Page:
Outbreak of Cholera in Ghana: A Systematic Review from 2010 to 2020

John Antwi Apenteng

Department of Pharmaceutical Sciences, School of Pharmacy, Central University, Accra, Ghana.

Samuel Korsah *

Department of Pharmaceutical Sciences, School of Pharmacy, Central University, Accra, Ghana.

Miriam Tagoe

Department of Pharmaceutical Sciences, School of Pharmacy, Central University, Accra, Ghana.

Nathaniel Nene Nortey

Institute of Traditional and Alternative Medicine (ITAM), University of Health and Allied Sciences, Ho, Ghana.

Jessica Korsah

Department of Pharmaceutical Sciences, School of Pharmacy, Central University, Accra, Ghana.

Benedicta Delase Wobetsey

Department of Pharmaceutical Sciences, School of Pharmacy, Central University, Accra, Ghana.

Frederick Akuffo Owusu

Department of Pharmaceutics, Kwame Nkrumah University of Science and Technology, Kumasi, Ghana.

*Author to whom correspondence should be addressed.


Abstract

Background: Cholera affects several hundred thousand individuals worldwide each year. According to estimates, more than 20 million individuals in Ghana are at danger of contracting the illness. However, research from Asia and other continents continues to be a major source of information for understanding cholera epidemiology in Africa, particularly in its coastal nations. The purpose of the study was to evaluate Ghana's cholera epidemics each year.

Methods: A thorough analysis of articles that have been published on cholera outbreaks worldwide and in Ghana. A thorough search was done in the databases of Science Direct, PubMed, and Google Scholar to retrieve and to review research works published on cholera.

Results: Findings suggest cholera has been a significant public health issue for Ghana every year since the first case was reported in 1970. Greater Accra is the area with the most cholera cases each year, with Accra being the district with the most cases. Greater Accra alone reported 58.5% of all cholera cases in Ghana from 1998 to 2017. However, the least affected regions in Ghana are the Upper West, Northern, Upper East, and Volta region. The cause of these cholera outbreaks is subpar sanitation and contaminated water. Annual cholera outbreaks occur in Ghana, where more attention is needed. Multiple deaths have been caused by these epidemics.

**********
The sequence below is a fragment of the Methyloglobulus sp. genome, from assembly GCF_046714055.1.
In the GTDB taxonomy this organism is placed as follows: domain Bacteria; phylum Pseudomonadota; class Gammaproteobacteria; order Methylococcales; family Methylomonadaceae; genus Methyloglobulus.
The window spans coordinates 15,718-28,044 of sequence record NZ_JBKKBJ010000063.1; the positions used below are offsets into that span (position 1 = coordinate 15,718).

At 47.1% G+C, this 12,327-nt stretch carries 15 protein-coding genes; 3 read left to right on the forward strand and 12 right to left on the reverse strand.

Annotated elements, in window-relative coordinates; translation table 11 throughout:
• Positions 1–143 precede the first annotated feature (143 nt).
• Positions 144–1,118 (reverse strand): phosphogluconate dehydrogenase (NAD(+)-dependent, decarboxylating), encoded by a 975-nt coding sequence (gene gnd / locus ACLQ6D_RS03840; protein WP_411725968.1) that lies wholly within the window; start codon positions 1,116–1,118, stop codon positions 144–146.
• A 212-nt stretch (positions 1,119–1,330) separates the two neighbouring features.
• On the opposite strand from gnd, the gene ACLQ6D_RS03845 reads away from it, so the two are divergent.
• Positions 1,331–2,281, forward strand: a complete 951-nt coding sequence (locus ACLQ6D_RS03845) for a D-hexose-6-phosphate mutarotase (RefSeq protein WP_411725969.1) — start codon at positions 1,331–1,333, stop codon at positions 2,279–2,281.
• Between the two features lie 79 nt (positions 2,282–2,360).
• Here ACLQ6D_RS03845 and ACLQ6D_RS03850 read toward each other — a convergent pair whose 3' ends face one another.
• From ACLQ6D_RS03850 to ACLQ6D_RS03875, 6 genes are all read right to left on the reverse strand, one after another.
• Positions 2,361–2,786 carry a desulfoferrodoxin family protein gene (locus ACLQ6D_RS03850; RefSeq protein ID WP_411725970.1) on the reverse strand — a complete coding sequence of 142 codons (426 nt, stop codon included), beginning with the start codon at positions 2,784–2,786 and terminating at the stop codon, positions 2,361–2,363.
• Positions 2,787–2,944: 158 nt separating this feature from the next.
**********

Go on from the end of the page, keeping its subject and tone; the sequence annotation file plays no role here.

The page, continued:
Conclusion: Improved sanitation and provision of adequate clean drinking water can help curb the incidence of cholera and its devastating effects on individuals and the country as a whole.

Keywords: Sanitation, Ghana health service, endemic, Vibrio cholera


How to Cite

Apenteng , John Antwi, Samuel Korsah, Miriam Tagoe, Nathaniel Nene Nortey, Jessica Korsah, Benedicta Delase Wobetsey, and Frederick Akuffo Owusu. 2023. “Outbreak of Cholera in Ghana: A Systematic Review from 2010 to 2020”. Asian Journal of Research in Infectious Diseases 13 (2):26-33. https://doi.org/10.9734/ajrid/2023/v13i2261.

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